Prejudiced treatment of foreign-looking people has been happening for years. Even the least likely people in the world to be Muslim terrorists, several Jewish men wearing tefillin and praying in Hebrew, were detained in 2011 because airline staff were concerned.
Economists — there would be a joke about economists here, but the only joke is that some airline spokespeople don’t seem to think that there’s anything wrong with people being pulled off flights because a racist person thinks they’re a terrorist. And that is a very, very bad joke.
Airlines are doing the worst possible job of trying to spin false reporting of threats
American Airlines spokespeople talking about trying to work peacefully with passengers to resolve conflicts are purposefully avoiding the question, and not doing a very good job of doing it subtly.
Flight crew, who are in theory supposed to be trained by their airlines to assess threats, appear either unable or unwilling to assess whether a curly-haired Italian guy in jeans and a Lacoste sweater, who is literally the embodiment of prematurely absent-minded professor, is in fact planning to bring down an aircraft.
Clearly, airlines across the board have not instructed their crews in proper analysis of threats, and that they have not done so after repeated racist incidents like this is shameful. At this stage, nearly any process would be better than the default that airlines seem to have chosen: “assume all brown people are terrorists and get them off the plane”.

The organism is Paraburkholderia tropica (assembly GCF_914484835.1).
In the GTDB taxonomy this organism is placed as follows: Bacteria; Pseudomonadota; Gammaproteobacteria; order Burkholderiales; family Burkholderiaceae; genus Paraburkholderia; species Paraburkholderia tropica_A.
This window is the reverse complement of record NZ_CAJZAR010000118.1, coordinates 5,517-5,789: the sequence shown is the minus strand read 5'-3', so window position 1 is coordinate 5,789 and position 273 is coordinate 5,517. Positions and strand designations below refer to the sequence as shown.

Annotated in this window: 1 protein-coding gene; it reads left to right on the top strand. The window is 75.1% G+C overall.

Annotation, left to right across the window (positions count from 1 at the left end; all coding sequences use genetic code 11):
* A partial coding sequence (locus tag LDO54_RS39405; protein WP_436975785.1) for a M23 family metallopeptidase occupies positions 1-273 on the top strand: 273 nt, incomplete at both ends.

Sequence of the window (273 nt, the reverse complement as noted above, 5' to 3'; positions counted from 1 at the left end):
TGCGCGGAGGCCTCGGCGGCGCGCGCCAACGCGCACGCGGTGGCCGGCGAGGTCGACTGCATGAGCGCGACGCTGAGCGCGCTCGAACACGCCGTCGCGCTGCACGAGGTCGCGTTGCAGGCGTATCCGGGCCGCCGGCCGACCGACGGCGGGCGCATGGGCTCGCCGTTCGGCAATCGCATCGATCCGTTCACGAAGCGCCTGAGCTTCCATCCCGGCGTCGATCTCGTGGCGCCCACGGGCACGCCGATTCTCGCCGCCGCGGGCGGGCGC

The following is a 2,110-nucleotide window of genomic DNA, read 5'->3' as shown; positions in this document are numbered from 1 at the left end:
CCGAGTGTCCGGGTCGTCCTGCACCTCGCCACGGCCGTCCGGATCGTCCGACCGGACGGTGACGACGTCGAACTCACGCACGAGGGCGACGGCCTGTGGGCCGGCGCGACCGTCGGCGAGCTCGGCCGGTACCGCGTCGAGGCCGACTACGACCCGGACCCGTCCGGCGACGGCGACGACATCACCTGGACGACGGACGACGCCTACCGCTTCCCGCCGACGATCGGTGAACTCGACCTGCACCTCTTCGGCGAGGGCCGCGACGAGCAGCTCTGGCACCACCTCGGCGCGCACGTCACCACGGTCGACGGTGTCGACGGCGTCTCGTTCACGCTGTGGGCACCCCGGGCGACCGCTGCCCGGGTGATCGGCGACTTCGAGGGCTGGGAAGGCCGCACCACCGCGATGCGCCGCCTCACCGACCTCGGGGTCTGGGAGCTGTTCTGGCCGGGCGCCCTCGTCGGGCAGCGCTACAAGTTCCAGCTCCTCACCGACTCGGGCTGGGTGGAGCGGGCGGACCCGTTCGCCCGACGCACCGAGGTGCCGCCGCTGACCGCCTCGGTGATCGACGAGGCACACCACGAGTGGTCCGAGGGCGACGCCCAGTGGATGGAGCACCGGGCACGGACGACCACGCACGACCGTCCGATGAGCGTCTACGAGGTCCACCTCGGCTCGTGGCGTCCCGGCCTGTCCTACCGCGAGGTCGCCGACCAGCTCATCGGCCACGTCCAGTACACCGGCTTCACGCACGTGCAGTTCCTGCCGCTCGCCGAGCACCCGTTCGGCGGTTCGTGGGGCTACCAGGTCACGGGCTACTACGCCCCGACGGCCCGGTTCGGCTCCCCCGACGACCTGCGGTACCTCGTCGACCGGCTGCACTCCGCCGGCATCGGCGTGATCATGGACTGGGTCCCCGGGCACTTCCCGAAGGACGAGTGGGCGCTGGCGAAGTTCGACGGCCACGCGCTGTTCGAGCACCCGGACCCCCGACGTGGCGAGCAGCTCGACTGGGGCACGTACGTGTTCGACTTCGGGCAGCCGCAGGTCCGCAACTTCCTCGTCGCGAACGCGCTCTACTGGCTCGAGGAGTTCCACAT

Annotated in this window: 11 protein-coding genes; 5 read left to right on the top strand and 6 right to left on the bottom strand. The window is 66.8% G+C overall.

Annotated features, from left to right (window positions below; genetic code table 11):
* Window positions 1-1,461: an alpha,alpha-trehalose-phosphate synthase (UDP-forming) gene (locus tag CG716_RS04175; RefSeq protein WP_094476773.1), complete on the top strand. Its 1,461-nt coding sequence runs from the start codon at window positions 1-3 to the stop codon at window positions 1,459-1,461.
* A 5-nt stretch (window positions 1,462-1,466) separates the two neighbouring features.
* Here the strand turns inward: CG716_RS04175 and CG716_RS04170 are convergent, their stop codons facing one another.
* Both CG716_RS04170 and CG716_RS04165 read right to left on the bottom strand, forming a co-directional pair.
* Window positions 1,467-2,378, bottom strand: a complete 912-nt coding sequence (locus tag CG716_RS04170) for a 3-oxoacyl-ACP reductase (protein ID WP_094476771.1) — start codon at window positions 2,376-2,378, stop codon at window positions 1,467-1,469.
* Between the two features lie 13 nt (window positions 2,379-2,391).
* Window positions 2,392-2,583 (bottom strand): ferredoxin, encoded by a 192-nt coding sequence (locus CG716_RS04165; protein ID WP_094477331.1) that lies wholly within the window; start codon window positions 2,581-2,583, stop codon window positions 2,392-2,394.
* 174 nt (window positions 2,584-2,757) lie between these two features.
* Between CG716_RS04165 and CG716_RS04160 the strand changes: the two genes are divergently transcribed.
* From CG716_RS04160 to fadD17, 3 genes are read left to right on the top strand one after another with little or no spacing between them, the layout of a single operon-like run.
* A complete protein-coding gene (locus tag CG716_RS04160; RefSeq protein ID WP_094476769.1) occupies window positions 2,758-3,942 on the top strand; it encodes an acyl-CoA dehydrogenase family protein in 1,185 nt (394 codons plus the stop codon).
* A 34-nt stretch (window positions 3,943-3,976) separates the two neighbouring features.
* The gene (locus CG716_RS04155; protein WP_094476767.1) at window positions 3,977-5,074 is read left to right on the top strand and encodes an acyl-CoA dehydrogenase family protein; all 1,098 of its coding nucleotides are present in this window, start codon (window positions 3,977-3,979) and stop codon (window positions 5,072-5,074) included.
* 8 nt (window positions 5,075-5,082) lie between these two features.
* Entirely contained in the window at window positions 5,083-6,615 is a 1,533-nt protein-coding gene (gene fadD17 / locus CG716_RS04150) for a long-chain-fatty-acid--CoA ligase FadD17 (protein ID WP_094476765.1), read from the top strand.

The balance of evidence shows that the noise of prejudiced people worried about brown passengers is significantly greater than the signal of actual threat.
At this point, deterring racists needs to happen more frequently than deterring terrorism
Airlines need to act, and then we need some form of deterrent for racists, whether motivated by animus or ignorance, to stop these false alarms. Can we name a single reported incident that has been foiled by passengers spotting something on an aircraft before a terrorist takes action?